A blast of freezing rain forecast to hit the region Sunday night could make driving treacherous for travellers headed north to spend Christmas with family and friends, Environment Canada warned.
Although it's not going to strike with anywhere near the ferocity of the ice storm that crippled Eastern Canada, the outlook was concerning enough to hold the attention of Kamloops Airport manager Fred Legace.
"It's something we're aware of," Legace said Sunday. "The crews that are on are watching it."
So, too, should anyone planning to drive to Williams Lake, Quesnel or Prince George. Environment Canada meteorologist Greg Pearce said a slight warming trend Sunday afternoon caused precipitation to materialize as freezing rain.
While there's only a slim chance in the city, the central Interior will experience the worst of it, said Pearce.
"Any precipitation that we get later (Sunday) and the overnight period . . . could be freezing rain," he said.
The worst will pass by today, but roads will be slick through the morning, said Pearce. Travellers are advised to check DriveBC.ca before hitting the road.
"In Kamloops, it's just a slight risk," he said.
RCMP ask motorists to drive with care on this, the busiest travel time of the year. Sgt. Ed Preto said people need to slow down and keep their distance from the vehicle ahead.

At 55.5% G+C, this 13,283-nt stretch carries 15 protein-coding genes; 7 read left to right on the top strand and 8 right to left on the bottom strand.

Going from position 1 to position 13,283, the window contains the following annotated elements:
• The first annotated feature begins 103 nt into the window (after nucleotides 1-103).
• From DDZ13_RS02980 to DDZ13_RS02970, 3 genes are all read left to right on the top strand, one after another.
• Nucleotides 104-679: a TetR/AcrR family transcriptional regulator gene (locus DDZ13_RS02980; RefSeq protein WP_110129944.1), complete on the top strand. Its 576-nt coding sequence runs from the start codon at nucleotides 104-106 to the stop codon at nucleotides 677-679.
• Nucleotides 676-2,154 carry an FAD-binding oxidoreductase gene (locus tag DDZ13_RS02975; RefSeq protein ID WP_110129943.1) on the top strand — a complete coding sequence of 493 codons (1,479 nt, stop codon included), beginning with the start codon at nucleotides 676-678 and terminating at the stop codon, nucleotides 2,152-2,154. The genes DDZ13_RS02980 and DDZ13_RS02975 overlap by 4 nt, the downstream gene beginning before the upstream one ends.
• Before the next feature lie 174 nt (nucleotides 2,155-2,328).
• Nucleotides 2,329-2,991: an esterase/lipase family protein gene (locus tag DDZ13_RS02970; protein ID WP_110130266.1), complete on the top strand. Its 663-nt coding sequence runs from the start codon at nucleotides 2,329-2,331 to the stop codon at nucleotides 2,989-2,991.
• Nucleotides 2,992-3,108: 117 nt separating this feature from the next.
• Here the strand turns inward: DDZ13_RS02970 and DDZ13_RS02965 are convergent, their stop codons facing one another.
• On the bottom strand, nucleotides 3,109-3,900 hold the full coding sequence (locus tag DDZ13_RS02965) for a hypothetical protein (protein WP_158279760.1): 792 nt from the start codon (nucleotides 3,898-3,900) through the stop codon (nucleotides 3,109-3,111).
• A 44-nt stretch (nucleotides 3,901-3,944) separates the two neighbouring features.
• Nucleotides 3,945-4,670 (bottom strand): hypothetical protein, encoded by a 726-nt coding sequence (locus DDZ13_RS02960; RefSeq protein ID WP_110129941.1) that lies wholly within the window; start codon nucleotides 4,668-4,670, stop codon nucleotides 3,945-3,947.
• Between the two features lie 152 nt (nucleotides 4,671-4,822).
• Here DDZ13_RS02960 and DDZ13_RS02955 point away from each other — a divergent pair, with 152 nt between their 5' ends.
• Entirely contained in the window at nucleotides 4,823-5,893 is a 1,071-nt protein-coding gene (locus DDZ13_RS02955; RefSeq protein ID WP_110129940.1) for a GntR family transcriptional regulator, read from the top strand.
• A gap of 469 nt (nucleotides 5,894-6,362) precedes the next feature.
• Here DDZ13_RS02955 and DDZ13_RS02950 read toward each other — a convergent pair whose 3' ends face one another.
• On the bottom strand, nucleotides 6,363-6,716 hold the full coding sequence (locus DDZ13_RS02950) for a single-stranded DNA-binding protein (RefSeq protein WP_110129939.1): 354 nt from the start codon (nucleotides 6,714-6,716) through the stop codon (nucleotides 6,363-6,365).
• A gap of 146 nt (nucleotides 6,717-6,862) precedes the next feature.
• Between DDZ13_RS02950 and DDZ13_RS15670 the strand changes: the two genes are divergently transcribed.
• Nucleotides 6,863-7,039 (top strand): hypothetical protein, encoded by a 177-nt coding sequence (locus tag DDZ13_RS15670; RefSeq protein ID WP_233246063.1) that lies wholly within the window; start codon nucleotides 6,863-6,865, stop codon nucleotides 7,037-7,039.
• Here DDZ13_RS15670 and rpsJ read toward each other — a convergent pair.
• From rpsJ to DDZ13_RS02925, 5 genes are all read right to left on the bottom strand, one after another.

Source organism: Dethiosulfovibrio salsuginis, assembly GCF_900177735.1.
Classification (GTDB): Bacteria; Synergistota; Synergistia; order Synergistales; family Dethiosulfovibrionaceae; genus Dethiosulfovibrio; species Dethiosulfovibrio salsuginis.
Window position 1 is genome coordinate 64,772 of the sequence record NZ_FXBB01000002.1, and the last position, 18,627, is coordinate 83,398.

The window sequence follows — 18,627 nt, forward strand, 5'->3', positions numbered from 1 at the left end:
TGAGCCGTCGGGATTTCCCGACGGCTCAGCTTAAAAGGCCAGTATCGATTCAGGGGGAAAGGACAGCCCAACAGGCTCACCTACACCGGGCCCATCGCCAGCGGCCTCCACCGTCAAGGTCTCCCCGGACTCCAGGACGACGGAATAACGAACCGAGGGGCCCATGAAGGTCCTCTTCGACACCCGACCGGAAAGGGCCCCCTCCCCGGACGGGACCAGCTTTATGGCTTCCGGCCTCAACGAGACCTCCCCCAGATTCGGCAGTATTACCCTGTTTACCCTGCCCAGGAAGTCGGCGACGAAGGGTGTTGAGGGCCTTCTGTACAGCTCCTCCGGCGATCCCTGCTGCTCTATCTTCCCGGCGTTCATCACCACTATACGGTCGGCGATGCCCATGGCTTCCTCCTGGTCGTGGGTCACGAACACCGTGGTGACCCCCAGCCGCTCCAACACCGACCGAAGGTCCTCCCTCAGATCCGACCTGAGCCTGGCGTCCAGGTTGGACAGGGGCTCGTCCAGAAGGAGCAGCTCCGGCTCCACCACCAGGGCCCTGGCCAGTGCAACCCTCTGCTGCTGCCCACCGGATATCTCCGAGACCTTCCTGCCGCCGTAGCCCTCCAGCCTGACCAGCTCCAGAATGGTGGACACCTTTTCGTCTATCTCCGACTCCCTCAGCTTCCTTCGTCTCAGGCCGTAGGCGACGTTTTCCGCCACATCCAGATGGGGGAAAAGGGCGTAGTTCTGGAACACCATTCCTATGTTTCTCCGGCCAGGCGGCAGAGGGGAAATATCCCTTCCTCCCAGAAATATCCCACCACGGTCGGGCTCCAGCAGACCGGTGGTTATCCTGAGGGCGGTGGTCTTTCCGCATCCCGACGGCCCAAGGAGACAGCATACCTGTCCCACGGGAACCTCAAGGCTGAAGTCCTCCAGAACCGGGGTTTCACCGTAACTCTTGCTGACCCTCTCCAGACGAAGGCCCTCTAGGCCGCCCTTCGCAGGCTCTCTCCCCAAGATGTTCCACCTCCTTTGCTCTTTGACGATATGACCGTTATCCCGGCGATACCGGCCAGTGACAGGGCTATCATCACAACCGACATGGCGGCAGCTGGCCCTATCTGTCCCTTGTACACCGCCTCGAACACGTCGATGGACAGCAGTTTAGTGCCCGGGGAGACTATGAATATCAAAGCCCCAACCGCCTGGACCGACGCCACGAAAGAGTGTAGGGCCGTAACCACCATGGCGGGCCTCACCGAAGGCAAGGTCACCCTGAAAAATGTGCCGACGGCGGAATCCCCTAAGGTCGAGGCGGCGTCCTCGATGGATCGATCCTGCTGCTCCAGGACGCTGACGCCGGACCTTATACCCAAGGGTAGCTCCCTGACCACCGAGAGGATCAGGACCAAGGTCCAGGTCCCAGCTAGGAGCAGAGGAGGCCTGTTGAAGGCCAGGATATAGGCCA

If freezing rain does materialize, Legace said staff will utilize the airport's new de-icing system, which was called into action Dec. 16 when low fog caused freezing drizzle to coat the runway.
What was once a 12-hour endeavour to clear the runway only took 20 minutes, he said. Legace doesn't expect any ice accumulation to cause much of a delay.
Drivers headed south to the Lower Mainland will have a couple of centimetres of new snow to contend with between Kamloops and Merritt, said Pearce.
As for the ice storm out east, countless delayed and cancelled flights resulted a few slight delays at Fulton Field late Sunday.
"It affects things everywhere," Legace said of the ice storm.
Meanwhile, a storm that rolled over the southern Interior on Friday left more than a few ICBC claims in its wake but no serious injuries, police said.
Upwards of 15 centimetres fell in some areas on Friday, far more than the two to four that were forecast. There were 24 road accidents during the course of the day.
"We were busy all day, dealing with traffic accidents and traffic incidents," said Sgt. Fran Bethell of Kamloops RCMP. "It was steady for the fire department, who do attend accidents on our behalf now."
In cases where no alcohol, traffic fines or accident investigations are involved, Kamloops Fire and Rescue now attends traffic accidents without the police having to attend.
"Fortunately there were very few incidents involving any injuries," she added. "People were skidding off the roads and a couple of them struck phone poles, but there were minor injuries only."
The snowfall tapered off overnight Friday. By the time Saturday rolled around, all was quiet.
Despite an earlier forecast to the contrary, Pearce said it looks like Kamloops will enjoy a white Christmas after all.